It may not have been the one that killed off the dinosaurs, but a massive comet soared into Earth's atmosphere about 28 million years ago and exploded upon entry, raining down a "shockwave of fire" that killed off everything in its path and created a sea of silica glass spread out over a 6,000 square kilometer area in the Sahara desert.
This discovery marks the first ever definitive proof of a comet striking Earth, says a team of South African scientists and international collaborators that plans to announce its findings Thursday.
"Comets always visit our skies -- they're these dirty snowballs of ice mixed with dust -- but never before in history has material from a comet ever been found on Earth," said Professor David Block in a press release from the University of the Witwatersrand in Johannesburg, South Africa.
Understanding comets and how their impacts affect planets in the earlier stages of formation can help scientists in piecing together answers to longstanding mysteries surrounding our solar system.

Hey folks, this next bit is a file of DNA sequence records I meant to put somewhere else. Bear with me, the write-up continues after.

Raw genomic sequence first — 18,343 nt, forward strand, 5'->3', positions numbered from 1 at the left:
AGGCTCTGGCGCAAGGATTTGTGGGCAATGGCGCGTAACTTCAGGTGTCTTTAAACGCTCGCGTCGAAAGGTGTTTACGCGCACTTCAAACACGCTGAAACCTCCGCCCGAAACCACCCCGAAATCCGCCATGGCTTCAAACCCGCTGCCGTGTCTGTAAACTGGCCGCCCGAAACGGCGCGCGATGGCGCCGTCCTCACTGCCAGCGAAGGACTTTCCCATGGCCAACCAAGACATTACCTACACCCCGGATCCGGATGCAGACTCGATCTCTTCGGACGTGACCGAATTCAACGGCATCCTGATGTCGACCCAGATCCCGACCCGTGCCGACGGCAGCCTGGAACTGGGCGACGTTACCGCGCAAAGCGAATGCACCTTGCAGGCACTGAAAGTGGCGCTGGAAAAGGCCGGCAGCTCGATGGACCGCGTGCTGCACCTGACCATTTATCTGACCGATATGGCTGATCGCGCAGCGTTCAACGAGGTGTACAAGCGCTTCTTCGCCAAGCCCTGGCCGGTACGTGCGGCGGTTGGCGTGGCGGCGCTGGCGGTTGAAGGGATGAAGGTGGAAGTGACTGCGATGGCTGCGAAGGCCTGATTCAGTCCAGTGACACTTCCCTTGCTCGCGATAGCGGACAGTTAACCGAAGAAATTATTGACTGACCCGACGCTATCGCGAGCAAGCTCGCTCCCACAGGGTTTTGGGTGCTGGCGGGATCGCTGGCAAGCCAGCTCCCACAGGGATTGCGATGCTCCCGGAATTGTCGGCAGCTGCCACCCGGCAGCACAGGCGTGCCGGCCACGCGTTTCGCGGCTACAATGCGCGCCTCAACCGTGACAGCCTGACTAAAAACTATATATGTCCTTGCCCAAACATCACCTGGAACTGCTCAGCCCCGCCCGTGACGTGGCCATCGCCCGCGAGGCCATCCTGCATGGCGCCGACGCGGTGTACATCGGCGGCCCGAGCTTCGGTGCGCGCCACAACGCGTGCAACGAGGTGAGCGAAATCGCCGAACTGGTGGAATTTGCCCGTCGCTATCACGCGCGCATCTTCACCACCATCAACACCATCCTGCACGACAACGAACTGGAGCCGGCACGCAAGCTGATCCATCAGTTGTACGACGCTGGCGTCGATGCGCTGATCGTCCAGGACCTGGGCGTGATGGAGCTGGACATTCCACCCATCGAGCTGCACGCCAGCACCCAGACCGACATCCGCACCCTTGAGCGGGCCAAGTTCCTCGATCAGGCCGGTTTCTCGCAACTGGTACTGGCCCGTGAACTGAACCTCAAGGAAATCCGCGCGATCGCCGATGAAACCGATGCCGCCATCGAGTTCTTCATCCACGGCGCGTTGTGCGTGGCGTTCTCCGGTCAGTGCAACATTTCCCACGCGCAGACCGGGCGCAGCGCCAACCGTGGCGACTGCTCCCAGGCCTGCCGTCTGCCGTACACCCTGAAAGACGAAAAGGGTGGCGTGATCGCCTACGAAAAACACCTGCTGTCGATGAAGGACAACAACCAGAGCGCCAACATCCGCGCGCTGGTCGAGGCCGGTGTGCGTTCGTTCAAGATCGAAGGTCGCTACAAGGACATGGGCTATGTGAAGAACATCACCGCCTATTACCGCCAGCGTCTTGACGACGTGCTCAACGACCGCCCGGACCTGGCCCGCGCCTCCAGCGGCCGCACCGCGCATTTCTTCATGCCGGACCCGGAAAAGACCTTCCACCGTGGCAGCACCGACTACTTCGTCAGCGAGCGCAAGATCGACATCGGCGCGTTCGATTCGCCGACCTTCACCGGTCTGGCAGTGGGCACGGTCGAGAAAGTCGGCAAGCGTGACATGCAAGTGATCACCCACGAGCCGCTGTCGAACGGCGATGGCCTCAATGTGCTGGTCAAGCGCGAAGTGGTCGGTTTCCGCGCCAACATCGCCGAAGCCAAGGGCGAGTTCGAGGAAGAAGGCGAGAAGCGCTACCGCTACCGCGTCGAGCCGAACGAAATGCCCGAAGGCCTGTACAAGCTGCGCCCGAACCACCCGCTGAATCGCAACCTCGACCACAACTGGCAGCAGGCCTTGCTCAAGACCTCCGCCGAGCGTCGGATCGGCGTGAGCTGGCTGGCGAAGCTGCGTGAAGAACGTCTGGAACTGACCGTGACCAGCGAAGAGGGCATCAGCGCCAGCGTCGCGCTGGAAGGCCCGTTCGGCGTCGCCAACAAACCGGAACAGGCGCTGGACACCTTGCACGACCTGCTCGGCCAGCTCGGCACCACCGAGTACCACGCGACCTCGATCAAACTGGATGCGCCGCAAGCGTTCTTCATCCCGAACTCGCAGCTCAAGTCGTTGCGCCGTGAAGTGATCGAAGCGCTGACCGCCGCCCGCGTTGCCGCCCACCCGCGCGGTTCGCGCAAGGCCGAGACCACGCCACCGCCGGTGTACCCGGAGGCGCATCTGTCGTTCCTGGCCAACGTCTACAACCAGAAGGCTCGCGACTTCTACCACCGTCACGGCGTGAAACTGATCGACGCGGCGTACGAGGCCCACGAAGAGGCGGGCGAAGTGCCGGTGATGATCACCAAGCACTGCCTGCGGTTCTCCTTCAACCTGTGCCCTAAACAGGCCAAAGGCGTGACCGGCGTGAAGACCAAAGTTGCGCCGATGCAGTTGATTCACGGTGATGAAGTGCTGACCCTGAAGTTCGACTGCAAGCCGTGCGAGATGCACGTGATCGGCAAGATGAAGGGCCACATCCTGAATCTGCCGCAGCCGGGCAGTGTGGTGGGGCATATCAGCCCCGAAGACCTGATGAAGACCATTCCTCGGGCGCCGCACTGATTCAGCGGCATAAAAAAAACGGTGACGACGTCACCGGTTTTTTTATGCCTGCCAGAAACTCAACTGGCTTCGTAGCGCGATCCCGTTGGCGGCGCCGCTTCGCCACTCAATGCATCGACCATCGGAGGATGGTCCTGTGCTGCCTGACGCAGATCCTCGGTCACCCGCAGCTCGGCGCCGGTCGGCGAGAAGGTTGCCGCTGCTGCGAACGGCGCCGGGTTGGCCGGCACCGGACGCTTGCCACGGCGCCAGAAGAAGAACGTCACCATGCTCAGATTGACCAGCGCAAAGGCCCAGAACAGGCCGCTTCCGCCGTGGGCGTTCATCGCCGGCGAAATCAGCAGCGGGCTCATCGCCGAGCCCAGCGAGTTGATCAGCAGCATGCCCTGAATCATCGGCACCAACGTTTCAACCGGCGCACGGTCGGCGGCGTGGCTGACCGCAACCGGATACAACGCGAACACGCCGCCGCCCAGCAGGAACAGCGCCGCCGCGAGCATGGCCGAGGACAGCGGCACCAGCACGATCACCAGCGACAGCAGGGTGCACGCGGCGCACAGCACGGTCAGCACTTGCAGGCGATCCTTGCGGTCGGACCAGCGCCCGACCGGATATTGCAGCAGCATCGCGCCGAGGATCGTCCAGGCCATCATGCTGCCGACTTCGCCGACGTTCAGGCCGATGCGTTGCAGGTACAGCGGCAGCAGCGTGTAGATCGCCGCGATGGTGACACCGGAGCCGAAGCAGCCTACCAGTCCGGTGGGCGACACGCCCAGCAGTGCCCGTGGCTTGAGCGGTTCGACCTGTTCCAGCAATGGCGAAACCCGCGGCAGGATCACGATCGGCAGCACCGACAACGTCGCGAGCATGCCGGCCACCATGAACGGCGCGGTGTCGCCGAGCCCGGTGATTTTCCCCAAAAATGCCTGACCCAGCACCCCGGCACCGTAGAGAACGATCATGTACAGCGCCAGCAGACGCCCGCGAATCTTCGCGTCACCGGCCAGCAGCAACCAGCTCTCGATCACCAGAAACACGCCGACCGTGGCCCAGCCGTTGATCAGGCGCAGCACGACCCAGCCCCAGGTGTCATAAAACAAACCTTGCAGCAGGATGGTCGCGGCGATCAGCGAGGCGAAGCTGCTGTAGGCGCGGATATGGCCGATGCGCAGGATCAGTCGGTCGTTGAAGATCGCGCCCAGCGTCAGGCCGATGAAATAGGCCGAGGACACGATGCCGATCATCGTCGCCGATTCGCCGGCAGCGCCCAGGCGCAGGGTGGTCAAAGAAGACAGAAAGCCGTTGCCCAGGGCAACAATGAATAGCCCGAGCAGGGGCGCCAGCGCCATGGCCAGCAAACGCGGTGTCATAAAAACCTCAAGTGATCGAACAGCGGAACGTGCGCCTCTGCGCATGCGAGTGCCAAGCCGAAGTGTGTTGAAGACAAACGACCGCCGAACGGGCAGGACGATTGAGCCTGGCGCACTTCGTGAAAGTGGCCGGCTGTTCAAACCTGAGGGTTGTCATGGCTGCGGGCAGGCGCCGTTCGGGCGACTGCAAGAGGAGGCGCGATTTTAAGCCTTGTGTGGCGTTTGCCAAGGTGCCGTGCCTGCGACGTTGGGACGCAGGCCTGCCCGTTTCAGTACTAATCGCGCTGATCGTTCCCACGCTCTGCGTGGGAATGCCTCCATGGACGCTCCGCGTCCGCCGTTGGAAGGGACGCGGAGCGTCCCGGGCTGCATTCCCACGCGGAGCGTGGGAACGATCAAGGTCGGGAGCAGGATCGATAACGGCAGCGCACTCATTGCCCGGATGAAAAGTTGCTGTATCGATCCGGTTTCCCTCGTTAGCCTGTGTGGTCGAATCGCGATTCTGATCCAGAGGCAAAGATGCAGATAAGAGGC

The discovery was made after years of chemical analyses were conducted on a black pebble that was found by an Egyptian geologist among the shards of silica left by the comet's blast. The blast had heated the sand beneath it to about 2,000 degrees Celsius when it impacted with Earth. The sea of silica was a well-known area of study as its glass was found in highly valuable jewelry, including a brooch of the Egyptian pharaoh Tutankhamun.
It turns out the black pebble was in fact the comet's nucleus, and the first well-known hand specimen of such an object ever found on Earth. Traditionally, such objects are simply unusual types of meteorites, the scientists explained.
"NASA and ESA (European Space Agency) spend billions of dollars collecting a few micrograms of comet material and bringing it back to Earth, and now we've got a radical new approach of studying this material, without spending billions of dollars collecting it," said lead author Jan Kramers of the University of Johannesburg.
The scientists have chosen to name the discovery-bearing pebble Hypatia, after the Alexandrine philosopher and astronomer who became the first well-documented woman in mathematics.
The research is slated to be published in Earth and Planetary Science Letters and includes the work of geoscientists, physicists, and astronomers from the University of Wits, the South African Nuclear Energy Corporation, and the University of Cape Town.